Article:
The Third Church

Genesis 21:8-20Galatians 4:21-31

We would do well to listen to our brothers and sisters in Christ around the globe.

I suppose that’s not the most surprising statement to be made by a former missionary. But I do believe it is true. We would do well to listen to our brothers and sisters in Christ around the globe. Allow me to illustrate with one example from my time in Palestine. For those of you who have heard this story before, I apologize.

Fr. Toma is the Greek Orthodox priest in the village of Zababdeh where we lived in the northern West Bank. He was also our neighbor, and became a close friend. He looks every bit the part of the Orthodox priest, with his long flowing black robes, white beard, and pony tail tucked away. As we stood by the side of the road one day together, he turned to me, and said, “You Presbyterians!” I braced myself. “Why don’t you cross yourselves?”

I was caught by surprise, and didn’t have a ready answer, but I remembered something about answering a question with a question, so I said to him, “You tell me.”

“Don’t you see what you’re missing? These three fingers brought together, Father, Son, and Holy Spirit, the unity of God in Trinity. And these two fingers, the humanity and divinity of Christ, brought together in the womb of Mary. He was true God, became flesh, sits on the right hand, and will come again!”

“Oh, that! We’ve got that. Here’s the church, here’s the steeple, open the door...” It kind of pales in comparison, doesn’t it? We would, indeed, do well to listen to our brothers and sisters in Christ around the globe.

Our readings today are a case in point. We hear the familiar story of Isaac and Ishmael. One is the child of God’s promise, born to Sarah and Abraham in old age. The other is the older child born to Hagar, Sarah’s maidservant, Abraham’s concubine. The story this morning reflects the earlier rivalry between Sarah and Hagar, with Ishmael playing with – some translations prefer the harsher word mocking – his younger half-brother. Sarah has had enough, and so compels Abraham to send Ishmael and Hagar away, never to be heard from again. Isaac continues on, heir to the promise made to his father, becoming the father of Jacob, who is the father of the twelve tribes of Israel.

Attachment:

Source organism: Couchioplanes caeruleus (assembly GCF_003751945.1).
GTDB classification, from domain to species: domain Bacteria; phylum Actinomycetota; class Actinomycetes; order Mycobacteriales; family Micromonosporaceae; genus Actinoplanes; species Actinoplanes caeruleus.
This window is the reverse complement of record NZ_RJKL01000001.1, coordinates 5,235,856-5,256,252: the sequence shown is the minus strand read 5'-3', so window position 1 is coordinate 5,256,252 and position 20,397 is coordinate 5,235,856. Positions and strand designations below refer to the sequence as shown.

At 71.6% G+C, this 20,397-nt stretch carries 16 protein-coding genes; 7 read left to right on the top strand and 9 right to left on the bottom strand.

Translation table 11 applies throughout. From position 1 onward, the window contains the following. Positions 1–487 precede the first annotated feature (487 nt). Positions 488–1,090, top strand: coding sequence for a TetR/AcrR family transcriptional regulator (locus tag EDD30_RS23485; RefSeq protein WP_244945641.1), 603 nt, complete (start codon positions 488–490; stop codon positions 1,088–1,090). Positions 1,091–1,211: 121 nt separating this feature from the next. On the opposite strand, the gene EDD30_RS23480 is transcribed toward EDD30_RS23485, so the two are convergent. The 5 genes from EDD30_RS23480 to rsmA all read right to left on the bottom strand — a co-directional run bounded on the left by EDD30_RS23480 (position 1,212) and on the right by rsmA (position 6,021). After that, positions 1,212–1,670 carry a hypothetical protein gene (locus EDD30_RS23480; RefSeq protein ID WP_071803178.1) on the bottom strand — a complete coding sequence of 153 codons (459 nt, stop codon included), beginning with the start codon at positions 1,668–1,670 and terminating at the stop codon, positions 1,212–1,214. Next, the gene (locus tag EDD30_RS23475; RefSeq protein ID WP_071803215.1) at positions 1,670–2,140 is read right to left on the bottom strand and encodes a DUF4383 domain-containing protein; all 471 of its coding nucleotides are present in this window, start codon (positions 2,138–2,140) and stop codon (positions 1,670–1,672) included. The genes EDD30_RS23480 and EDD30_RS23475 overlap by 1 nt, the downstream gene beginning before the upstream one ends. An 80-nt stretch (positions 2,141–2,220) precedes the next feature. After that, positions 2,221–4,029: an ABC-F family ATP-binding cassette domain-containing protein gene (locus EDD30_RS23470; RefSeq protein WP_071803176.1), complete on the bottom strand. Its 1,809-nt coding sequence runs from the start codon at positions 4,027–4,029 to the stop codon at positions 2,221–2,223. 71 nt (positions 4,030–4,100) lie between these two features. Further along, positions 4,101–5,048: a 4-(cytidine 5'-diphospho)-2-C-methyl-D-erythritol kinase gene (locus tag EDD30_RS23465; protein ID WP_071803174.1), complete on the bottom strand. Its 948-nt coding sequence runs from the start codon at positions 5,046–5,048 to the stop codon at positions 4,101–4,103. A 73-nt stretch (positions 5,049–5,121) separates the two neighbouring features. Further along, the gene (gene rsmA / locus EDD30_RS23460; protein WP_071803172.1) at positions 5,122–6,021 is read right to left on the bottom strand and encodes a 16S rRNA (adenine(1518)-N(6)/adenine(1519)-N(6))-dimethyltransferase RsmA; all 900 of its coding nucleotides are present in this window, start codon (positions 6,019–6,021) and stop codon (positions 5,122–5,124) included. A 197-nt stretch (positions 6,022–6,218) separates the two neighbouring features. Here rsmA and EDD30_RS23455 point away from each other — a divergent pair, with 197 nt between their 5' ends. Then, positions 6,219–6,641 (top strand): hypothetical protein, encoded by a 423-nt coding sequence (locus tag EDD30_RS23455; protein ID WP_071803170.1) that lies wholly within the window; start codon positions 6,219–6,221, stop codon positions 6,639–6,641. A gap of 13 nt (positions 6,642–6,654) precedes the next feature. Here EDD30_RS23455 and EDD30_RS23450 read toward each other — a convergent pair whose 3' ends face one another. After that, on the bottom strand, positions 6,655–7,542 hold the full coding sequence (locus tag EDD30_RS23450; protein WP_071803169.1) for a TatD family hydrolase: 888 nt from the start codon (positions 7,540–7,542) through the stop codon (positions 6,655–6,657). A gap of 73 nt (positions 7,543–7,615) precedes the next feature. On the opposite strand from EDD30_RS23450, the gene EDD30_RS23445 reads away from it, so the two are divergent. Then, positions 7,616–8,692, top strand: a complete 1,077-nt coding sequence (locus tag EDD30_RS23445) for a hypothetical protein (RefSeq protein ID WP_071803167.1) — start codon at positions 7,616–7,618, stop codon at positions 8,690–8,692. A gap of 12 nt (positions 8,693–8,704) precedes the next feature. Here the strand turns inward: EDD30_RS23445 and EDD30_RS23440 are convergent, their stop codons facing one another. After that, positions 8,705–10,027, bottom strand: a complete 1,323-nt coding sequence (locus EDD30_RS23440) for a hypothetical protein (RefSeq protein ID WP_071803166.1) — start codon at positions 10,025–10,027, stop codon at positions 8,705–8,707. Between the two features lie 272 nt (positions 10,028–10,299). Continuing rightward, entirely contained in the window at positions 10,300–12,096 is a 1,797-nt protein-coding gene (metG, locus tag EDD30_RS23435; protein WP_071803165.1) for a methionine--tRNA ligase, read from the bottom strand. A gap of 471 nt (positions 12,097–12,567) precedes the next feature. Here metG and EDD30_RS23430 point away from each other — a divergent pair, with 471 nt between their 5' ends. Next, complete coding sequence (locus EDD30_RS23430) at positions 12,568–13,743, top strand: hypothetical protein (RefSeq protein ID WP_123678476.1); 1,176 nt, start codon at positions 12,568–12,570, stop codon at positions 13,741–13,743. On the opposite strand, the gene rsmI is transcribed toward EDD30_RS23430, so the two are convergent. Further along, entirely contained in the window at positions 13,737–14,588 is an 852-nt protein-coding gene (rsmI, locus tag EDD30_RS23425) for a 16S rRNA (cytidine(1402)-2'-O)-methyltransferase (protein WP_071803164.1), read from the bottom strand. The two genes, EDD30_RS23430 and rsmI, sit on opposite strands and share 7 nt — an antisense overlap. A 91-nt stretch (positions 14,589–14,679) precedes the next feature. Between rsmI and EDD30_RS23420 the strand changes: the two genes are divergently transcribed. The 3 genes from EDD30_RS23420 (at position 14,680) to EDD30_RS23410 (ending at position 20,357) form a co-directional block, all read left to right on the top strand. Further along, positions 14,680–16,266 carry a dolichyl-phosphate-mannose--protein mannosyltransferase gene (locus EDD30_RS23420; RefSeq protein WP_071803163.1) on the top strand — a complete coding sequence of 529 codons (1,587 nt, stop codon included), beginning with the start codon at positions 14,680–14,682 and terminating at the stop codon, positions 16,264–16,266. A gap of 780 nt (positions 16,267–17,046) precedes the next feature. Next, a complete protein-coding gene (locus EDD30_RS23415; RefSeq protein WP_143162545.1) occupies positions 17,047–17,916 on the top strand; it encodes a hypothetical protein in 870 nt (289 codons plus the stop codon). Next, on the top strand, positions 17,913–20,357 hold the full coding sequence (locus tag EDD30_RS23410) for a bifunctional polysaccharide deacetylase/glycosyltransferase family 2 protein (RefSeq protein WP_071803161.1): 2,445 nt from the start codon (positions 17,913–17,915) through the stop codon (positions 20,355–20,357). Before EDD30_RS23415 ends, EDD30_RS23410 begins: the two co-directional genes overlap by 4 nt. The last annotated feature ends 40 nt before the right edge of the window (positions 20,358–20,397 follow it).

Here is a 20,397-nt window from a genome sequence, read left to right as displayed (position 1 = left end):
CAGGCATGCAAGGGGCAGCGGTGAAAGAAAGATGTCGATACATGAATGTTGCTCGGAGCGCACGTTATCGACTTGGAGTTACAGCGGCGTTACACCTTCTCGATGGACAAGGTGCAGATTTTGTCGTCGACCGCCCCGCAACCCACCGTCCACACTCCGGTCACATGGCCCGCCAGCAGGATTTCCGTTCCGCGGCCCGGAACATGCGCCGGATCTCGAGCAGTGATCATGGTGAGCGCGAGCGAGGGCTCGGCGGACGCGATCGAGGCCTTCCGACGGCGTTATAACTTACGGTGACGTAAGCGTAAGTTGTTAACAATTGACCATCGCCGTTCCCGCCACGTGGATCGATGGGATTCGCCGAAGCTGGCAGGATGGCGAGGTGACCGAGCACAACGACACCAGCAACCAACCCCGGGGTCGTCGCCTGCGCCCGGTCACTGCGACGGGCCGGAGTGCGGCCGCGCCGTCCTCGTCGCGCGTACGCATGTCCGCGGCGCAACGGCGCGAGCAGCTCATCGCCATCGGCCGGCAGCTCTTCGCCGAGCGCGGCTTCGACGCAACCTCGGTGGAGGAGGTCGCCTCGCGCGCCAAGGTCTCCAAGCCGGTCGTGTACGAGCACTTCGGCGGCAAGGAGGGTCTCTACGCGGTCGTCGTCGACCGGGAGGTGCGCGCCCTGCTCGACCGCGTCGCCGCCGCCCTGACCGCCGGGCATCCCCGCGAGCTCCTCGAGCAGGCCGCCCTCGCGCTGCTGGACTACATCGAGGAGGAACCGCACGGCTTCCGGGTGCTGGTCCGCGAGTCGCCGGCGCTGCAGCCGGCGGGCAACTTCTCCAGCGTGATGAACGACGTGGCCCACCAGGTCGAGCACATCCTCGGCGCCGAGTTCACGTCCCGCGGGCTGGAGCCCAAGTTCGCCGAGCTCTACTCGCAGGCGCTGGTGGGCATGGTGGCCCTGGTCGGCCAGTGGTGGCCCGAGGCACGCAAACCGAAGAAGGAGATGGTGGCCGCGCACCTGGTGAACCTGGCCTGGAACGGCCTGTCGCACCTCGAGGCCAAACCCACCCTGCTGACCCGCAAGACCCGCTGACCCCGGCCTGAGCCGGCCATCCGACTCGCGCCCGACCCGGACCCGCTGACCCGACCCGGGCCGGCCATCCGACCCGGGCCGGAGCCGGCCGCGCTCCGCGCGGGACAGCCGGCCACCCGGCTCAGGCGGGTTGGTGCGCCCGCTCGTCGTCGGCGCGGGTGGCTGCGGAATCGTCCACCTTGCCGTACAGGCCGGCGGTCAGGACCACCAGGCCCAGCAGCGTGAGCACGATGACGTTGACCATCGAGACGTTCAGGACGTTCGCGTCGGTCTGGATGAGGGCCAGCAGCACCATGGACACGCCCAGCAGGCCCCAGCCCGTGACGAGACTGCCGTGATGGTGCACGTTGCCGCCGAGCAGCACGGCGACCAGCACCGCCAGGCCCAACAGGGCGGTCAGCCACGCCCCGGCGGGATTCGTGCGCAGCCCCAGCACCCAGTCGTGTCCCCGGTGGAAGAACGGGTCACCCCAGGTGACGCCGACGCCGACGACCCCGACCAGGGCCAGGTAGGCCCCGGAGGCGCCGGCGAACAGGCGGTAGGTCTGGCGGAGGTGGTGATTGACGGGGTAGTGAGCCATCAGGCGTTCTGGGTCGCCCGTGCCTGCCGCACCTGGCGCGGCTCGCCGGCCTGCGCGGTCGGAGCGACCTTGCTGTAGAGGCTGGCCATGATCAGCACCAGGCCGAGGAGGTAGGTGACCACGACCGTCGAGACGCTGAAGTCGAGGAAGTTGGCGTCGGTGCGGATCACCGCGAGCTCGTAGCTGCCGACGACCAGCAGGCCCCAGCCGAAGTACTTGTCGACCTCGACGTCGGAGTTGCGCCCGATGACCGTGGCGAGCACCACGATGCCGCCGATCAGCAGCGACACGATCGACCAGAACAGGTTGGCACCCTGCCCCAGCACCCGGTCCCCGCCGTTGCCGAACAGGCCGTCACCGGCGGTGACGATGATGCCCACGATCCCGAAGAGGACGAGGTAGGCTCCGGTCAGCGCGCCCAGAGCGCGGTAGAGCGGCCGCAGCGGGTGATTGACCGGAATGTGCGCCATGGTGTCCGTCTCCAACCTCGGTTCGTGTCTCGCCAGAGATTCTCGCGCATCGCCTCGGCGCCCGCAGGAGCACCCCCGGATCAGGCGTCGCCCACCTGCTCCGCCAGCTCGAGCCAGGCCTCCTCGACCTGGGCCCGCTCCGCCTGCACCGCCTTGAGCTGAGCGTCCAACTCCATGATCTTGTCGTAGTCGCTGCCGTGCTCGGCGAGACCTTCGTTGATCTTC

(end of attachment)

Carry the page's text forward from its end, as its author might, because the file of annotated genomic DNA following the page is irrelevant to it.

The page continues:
The story seems to beg to us to pick sides, to choose between the future glory of Isaac and the dire fate of Ishmael. Given those options, there’s no alternative. As Christians, we consider ourselves spiritual children of Isaac, the child of the promise. Ishmael means little to us. The choice is clear. We side with Sarah and Isaac, helping to send Ishmael off in the desert to fend for himself. The rest of his story might be interesting, but it means little to us.

But we would do well to listen to our brothers and sisters in Christ around the globe.

Tony Maalouf is a Lebanese Baptist Biblical scholar whom I’ve been reading recently. As a Christian both by birth and by choice, Maalouf is a fellow spiritual child of Isaac. But as an Arab both by language and by culture, Maalouf is also a child of Ishmael. For Maalouf, the choice isn’t nearly so clear, and the potential schism in Abraham’s family has serious consequences for him. This quandary has forced him to be more deliberate as a scholar, and he employs a masterful overview of history, scholarship, and language to offer a very different, and I believe more accurate, account of the story of Isaac and Ishmael.

First, Isaac and Ishmael have a good relationship. The word that is sometimes translated mocking (and is rendered playing in our translation) is best translated laughing. It is clear from the word itself that Ishmael is laughing with Isaac, not at him, and that the two are enjoying each other’s company. Ishmael, the older brother, is doting on his younger sibling.

Second, Sarah’s angry reaction is understandable, but not justifiable. As a woman in the Ancient Near East, Sarah’s future stability is directly connected to that of her son’s. If Ishmael and Isaac grow up together, and her maidservant Hagar sticks around, Isaac will split Abraham’s inheritance with Ishmael, and Hagar will remain in the household alongside Sarah. The story, therefore, may tell us more about the rivalry between Sarah and Hagar than that between Isaac and Ishmael.

Third, Abraham loves Ishmael. While Sarah insists on driving out Hagar and Ishmael, Abraham has to be convinced by God that it will be OK. He then sends them away – not drives them out –with sustenance.

Fourth, Ishmael doesn’t disappear from the story. The fate of the child is of concern to the writer, and God saves both Ishmael and his mother from the harsh desert of Beersheba, promises to make a “great nation” of Ishmael, and then is with they boy as he grows. Genesis continues to refer to him as Abraham’s son, and names the twelve princes of the twelve tribes who are his children.

Finally, Isaac and Ishmael maintain their relationship. Their land is adjoining. And when Abraham dies, Ishmael and Isaac bury him together in the cave of Machpelah.